• Equipment user shall forward equipment to the calibration coordinator if there is a damaged or non-functional or missing or unreadable calibration label.
• Equipment user shall check equipment calibration due date prior to use to ensure it has not expired.
• Non-portable equipment, equipment user shall inform calibration coordinator if there is a damaged or non-functional or missing or an unreadable calibration label.
• Equipment user shall ensure proper use, handling and storage for assigned test equipment.


Typical calibration representative responsibilities in an organization…

• Department calibration representatives shall attend regular calibration status meetings.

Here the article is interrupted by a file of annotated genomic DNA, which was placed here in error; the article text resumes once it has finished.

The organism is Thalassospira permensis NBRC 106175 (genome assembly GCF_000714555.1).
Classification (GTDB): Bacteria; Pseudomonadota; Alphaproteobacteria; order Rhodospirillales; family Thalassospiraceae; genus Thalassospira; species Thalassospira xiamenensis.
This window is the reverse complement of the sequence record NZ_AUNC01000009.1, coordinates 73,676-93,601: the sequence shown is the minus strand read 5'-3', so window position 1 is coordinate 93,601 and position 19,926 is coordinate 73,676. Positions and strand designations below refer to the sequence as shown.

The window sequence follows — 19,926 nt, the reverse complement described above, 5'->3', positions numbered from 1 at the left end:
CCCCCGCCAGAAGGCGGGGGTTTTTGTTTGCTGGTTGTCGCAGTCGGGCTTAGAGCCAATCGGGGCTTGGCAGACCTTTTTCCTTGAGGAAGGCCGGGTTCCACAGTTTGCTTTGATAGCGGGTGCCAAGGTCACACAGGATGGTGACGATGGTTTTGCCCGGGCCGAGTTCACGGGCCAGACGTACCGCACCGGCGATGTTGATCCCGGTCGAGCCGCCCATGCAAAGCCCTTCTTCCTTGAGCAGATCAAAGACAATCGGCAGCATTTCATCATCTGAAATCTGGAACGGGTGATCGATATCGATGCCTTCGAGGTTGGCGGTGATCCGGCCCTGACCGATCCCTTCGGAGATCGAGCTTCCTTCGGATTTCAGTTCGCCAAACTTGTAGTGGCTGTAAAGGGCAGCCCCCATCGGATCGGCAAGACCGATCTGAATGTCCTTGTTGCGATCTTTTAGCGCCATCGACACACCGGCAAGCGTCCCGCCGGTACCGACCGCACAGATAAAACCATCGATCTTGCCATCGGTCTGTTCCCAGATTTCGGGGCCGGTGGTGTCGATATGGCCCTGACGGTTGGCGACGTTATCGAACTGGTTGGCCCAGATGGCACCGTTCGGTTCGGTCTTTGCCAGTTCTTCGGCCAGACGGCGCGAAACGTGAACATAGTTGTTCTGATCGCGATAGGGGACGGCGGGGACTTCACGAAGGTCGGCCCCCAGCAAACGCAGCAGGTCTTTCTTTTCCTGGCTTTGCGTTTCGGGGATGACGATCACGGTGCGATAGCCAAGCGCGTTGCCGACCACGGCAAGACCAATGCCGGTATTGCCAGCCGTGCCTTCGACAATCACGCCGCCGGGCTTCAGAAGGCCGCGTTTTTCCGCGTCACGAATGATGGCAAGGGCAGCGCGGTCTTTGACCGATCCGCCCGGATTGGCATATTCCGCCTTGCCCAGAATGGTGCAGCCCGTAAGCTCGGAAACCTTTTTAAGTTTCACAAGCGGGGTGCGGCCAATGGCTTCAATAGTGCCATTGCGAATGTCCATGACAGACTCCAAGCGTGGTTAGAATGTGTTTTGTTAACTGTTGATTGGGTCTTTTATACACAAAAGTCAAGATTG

• Department calibration representatives shall perform monthly calibration equipment stock check with status reports provided by calibration coordinator.
• Department calibration representatives shall complete & return status reports to the calibration coordinator.
• Department calibration representative shall coordinate search for missing equipment within their respective department.


Identification requirements for calibration…

• Identify and list all measuring instruments including personal measuring devices.
• Include all equipment involved with quality control measurements, including test fixtures and software based measuring applications.
• Clearly identify all equipment not to be calibrated with a suitable indicator.
• Quarantine measuring instruments that are not calibrated. If unable to remove, label the item “Do Not Use” and make inoperable if possible.


Selection of suitable equipment…